FIFA boss Sepp Blatter on Friday hit back at criticism over work conditions on World Cup venues in Qatar, accusing European companies and saying France and Germany pushed the bid for "economic interests".
In a report this week, Amnesty International said migrant workers were being treated like "animals" and urged FIFA to press Qatar to improve the conditions of foreign labourers, most of them from South Asia.
However Blatter said the blame lay squarely with the European companies operating in the Gulf State.
"The big companies working there are European companies, most of them. The constructor is responsible for the workers," Blatter told reporters in Rome, adding that FIFA "deplored" the situation in Qatar.
"The Europeans are unhappy but it was pressure from European countries that brought this World Cup to Qatar because there were so many economic interests," he said.
"Two of these countries that made pressure are France and Germany. European politicians and heads of state of these countries should say what they think of the situation. It can't all be on FIFA," he added.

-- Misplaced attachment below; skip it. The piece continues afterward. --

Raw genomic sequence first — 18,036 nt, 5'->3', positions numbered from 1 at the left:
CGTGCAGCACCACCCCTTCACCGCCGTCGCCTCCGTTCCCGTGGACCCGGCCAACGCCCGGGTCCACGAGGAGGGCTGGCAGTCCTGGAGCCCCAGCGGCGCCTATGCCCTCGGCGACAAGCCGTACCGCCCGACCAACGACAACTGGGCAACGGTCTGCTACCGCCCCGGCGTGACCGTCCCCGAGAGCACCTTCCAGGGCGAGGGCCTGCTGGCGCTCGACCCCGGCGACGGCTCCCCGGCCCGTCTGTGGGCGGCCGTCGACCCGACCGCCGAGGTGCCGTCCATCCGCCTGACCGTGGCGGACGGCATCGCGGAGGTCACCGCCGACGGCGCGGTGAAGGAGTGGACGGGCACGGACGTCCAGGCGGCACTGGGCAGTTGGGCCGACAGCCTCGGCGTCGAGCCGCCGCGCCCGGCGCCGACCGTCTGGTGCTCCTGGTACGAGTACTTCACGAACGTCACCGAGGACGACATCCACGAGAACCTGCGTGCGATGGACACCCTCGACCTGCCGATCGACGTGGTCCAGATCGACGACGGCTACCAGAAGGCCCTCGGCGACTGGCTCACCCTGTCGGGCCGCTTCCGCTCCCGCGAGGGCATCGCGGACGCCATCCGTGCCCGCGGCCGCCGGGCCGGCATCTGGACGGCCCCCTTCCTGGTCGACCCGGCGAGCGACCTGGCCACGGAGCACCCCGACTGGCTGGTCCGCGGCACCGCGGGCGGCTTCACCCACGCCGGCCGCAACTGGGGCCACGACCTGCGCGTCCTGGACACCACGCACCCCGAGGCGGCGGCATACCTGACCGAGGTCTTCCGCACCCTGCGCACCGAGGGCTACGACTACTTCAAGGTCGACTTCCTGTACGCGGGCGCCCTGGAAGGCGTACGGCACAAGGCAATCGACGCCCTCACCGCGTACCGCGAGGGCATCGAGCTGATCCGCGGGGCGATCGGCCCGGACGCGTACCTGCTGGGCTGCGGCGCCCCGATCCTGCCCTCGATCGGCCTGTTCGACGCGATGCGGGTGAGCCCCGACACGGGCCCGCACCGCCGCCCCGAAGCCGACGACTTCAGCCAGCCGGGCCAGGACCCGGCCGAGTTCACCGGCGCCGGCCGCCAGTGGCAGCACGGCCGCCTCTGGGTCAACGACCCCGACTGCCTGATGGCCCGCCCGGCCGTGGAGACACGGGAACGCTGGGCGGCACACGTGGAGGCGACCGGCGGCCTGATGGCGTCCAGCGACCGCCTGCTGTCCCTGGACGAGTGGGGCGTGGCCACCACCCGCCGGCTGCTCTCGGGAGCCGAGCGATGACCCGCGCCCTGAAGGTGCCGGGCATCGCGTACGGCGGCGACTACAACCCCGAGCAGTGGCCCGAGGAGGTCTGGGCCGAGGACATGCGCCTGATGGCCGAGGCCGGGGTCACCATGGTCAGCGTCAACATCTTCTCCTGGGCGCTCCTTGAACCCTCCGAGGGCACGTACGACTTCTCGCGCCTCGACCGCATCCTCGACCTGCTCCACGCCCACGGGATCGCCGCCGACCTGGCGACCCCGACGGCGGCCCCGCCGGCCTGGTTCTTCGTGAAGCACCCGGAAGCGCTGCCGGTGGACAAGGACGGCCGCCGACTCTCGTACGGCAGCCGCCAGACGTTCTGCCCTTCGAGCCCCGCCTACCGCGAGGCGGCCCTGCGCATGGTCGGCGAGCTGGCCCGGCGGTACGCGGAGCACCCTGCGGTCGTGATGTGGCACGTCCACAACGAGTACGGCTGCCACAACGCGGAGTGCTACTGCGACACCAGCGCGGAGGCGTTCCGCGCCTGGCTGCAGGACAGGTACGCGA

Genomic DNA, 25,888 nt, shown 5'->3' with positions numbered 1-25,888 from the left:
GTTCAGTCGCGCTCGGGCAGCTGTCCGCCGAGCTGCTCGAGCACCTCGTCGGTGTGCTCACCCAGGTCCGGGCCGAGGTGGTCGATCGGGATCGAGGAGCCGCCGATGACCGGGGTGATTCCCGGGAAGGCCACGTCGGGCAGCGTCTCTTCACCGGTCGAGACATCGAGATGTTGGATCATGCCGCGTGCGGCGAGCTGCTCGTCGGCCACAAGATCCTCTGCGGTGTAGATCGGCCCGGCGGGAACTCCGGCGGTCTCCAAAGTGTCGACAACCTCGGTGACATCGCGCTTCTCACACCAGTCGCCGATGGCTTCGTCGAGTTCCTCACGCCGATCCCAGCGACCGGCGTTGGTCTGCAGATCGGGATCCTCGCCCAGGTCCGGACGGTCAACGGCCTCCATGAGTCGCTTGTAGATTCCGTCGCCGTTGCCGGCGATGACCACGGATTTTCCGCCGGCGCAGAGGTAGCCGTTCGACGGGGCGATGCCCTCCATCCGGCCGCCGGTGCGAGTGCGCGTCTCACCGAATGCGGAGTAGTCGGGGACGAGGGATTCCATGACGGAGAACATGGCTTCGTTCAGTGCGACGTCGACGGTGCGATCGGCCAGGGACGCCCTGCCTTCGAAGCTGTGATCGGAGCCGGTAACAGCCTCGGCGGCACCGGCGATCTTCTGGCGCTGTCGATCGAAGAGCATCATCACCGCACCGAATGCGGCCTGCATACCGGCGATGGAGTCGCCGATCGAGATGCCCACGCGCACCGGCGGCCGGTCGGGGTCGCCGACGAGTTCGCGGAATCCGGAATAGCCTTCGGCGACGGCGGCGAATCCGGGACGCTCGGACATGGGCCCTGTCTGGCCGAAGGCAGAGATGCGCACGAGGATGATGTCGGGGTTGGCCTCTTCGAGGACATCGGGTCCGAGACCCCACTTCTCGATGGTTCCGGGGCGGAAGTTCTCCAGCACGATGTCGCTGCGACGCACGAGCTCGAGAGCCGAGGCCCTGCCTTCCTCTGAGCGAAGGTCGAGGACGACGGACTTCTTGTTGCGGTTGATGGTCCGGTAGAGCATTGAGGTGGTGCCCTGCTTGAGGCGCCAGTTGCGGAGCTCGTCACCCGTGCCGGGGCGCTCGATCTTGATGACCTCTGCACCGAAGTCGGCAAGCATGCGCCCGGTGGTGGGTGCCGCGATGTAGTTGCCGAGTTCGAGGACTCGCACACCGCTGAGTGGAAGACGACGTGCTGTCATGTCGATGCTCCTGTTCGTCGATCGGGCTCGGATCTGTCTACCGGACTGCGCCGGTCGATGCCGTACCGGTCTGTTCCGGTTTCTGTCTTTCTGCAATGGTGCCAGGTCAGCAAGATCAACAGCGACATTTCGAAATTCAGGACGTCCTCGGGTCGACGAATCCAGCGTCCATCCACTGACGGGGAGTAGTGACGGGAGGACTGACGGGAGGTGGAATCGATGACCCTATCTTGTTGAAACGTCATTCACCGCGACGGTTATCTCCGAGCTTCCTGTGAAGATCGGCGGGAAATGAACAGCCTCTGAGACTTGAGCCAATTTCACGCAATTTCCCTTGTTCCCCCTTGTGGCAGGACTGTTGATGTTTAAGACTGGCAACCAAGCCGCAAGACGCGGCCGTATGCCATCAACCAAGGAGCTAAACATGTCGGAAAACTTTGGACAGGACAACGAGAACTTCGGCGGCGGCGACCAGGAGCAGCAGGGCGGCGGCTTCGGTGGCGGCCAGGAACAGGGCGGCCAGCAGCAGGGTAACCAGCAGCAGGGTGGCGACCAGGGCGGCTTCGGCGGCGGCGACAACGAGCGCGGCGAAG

The Gulf emirate, which rejects claims of slavery-style conditions in what is one of the world's wealthiest nations per capita, said it would include the findings in an inquiry it has already launched.
Following Amnesty's report, FIFA has already called for Qatar to take concrete steps by March to resolve the issue and Blatter called the situation "unacceptable".
Blatter, meanwhile, reiterated his desire to hold the 2022 edition at the end of the calendar year. The FIFA boss has already rejected the traditional June-July period because of Qatar's searing desert heat.
"We are now consulting the stakeholders - teams, players, leagues, federations - about the international calendar, also media and marketing, to look if it's possible to play at the end of the year, in November-December," Blatter said.
"I think it's advisable to play at the end of the year."
Looking ahead to next year's tournament in Brazil, Blatter said matches with midday kick-off times may be moved to later in the day to avoid intense heat and humidity.
He said the issue would be raised at next month's FIFA executive committee meeting in Salvador, Brazil.
The kick-off times "have been established but not sanctioned," he said. "It's a very important matter."